Imbert said the FIUTT received 16 requests from foreign authorities during the reporting period, representing a 45% increase when compared to the previous reporting period.
Requests received from foreign authorities originated mainly from the Caribbean, the Middle East and Europe.
These requests featured a total of 85 subjects in contrast to the 26 recorded in the previous year.
“The suspected criminal conduct in the majority of cases was financing of terrorism related, with four of the requests seeking intelligence on 34 subjects,” he said.
The FIUTT also made 23 requests comprising of 45 subjects to foreign authorities for financial intelligence and information.
Imbert said the requests made to foreign authorities involved 11 cases of suspected Fraud and five cases of Drug Trafficking.
The FIUTT sent the majority of requests to foreign authorities in the Caribbean, the Americas and Asia.
During the reporting period, the FIUTT also disseminated 12 Spontaneous Disclosures to foreign FIUs and LEAs 100% more when compared to the previous year.
More legislation coming
Imbert announced, “Further legislative amendments will be introduced in areas such as the extension of the range of sanctions to include administrative fines in the AML/CFT/CPF regime; the introduction of AML/CFT/CPF Regulations formulated specifically for non-profit organisations; further amendments to the FIUTTA.”
“Legislative developments to include the regulation, supervision and monitoring of Virtual Assets and Virtual Assets Service Providers for both AML/CFT/CPF and prudential measures; and the introduction of a Currency Threshold Reporting regime for Reporting Entities.”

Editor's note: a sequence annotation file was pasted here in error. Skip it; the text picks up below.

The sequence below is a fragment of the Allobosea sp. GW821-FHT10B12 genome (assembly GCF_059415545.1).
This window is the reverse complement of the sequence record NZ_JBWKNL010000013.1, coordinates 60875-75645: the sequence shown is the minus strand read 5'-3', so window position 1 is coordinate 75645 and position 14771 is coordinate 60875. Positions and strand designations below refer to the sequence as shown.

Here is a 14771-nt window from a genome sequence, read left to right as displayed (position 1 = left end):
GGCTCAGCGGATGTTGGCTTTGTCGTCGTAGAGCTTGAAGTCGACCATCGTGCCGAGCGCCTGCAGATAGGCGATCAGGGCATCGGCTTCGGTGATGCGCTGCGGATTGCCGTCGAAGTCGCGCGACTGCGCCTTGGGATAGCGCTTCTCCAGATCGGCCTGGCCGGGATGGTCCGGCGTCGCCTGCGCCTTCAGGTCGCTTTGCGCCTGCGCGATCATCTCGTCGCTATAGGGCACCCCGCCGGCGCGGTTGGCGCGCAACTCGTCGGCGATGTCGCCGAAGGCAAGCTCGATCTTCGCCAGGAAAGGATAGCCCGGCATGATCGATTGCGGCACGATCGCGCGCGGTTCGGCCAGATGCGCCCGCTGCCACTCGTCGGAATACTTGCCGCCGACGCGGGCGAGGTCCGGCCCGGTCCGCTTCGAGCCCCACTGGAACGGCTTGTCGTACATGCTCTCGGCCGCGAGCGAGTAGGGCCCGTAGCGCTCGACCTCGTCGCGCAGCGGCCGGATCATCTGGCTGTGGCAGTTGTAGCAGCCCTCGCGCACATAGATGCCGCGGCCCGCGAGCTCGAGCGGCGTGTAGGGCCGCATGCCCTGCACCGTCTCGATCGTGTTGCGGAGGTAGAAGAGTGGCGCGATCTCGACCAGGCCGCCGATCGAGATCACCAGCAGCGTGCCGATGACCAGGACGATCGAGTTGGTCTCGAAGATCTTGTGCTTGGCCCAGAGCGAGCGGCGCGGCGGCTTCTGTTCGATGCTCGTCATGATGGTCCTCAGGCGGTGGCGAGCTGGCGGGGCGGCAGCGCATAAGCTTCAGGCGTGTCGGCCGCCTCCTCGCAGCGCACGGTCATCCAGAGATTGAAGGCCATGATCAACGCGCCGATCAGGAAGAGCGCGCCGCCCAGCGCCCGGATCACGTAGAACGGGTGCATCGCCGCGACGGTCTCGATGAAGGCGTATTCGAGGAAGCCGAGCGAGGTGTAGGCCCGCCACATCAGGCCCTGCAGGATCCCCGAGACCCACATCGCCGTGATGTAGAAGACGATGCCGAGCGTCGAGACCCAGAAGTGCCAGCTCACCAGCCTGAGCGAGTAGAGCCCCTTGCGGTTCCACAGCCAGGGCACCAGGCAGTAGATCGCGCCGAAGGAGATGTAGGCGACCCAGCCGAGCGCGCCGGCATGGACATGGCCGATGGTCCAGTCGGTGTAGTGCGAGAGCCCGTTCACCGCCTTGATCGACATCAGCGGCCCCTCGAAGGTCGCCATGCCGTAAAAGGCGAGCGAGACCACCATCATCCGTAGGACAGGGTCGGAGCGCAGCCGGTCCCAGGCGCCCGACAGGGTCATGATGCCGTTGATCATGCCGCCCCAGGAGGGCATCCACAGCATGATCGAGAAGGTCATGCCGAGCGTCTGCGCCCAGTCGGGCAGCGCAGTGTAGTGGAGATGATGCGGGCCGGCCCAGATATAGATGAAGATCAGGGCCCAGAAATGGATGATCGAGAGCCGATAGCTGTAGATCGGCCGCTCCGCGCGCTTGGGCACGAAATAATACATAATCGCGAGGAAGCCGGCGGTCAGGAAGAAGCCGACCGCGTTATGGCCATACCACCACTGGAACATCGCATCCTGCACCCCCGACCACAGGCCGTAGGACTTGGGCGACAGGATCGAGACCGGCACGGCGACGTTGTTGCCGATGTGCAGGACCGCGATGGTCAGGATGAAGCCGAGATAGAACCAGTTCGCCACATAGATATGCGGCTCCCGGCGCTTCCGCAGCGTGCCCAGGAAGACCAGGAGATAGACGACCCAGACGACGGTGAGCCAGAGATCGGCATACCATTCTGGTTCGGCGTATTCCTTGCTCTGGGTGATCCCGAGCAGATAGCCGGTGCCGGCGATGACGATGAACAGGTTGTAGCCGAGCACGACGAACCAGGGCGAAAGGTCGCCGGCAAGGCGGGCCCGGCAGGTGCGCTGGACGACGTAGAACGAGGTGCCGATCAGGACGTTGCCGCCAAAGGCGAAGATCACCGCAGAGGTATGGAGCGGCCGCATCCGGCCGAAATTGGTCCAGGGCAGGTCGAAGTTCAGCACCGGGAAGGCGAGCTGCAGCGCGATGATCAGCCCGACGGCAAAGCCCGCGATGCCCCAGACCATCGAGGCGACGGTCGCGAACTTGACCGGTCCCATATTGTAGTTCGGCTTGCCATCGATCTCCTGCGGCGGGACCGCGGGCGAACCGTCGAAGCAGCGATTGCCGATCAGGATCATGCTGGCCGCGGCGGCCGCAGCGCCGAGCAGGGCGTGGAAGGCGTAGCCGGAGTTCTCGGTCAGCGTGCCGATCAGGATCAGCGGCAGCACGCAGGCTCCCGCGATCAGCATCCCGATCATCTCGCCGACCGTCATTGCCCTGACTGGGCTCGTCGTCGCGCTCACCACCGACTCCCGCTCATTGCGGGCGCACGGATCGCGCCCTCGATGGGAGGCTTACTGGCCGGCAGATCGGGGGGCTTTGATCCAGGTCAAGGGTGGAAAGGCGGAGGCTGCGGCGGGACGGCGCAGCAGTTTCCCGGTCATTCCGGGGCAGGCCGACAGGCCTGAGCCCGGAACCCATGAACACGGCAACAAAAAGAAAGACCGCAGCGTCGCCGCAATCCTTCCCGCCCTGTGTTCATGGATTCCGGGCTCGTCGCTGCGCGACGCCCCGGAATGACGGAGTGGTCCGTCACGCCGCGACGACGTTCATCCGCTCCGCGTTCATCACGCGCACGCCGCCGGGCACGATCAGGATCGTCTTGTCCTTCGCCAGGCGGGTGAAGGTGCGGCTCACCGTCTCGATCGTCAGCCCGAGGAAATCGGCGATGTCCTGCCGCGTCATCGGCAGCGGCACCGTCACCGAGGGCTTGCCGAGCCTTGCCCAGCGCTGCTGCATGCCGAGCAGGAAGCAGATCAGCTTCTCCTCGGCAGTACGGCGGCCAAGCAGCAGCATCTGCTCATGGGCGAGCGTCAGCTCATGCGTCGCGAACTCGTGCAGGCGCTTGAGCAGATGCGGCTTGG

Additionally, 457 new entities were registered with the FIUTT, bringing the total number of registrants to 4,193 as at September 30, 2022. As at September 30, 2022, 4,503 entities were operating under the FIUTT’s AML/CFT/CPF supervision.
There were also 30 entities de-registering from the FIUTT.
Of this number, the Real Estate and Attorney-at-Law sectors continue to lead the way with the highest number of new registrants, Imbert said.
During the reporting period, the FIUTT in its drive towards digitalisation, apart from allowing the electronic submission of registration documents, the FIUTT also implemented a secure electronic dispatch system for the issuance of Registration Certificates to Supervised Entities.
It also introduced an appointment scheduling system for the collection of registration certificates, upon the entity’s request.
Imbert also stated that within the reporting period, Trinidad and Tobago saw the first Electronic Money Issuer (EMI) to be licenced by the Central Bank to operate and perform EMI activities.
Consequently, the FIUTT’s AML/CFT/CPF supervisory mandate for EMIs was enacted.
The FIUTT also signed a Memorandum of Understanding with the Superintendency of Banks through the Special Verification Intendancy (IVE) of the Republic of Guatemala. The total number of MOUs signed between the FIUTT and foreign FIUs is now 36.
And there are 19 vacant positions to be filled in the FIUTT, 14 of which are within the core areas of the Analysis and Compliance and Outreach Divisions.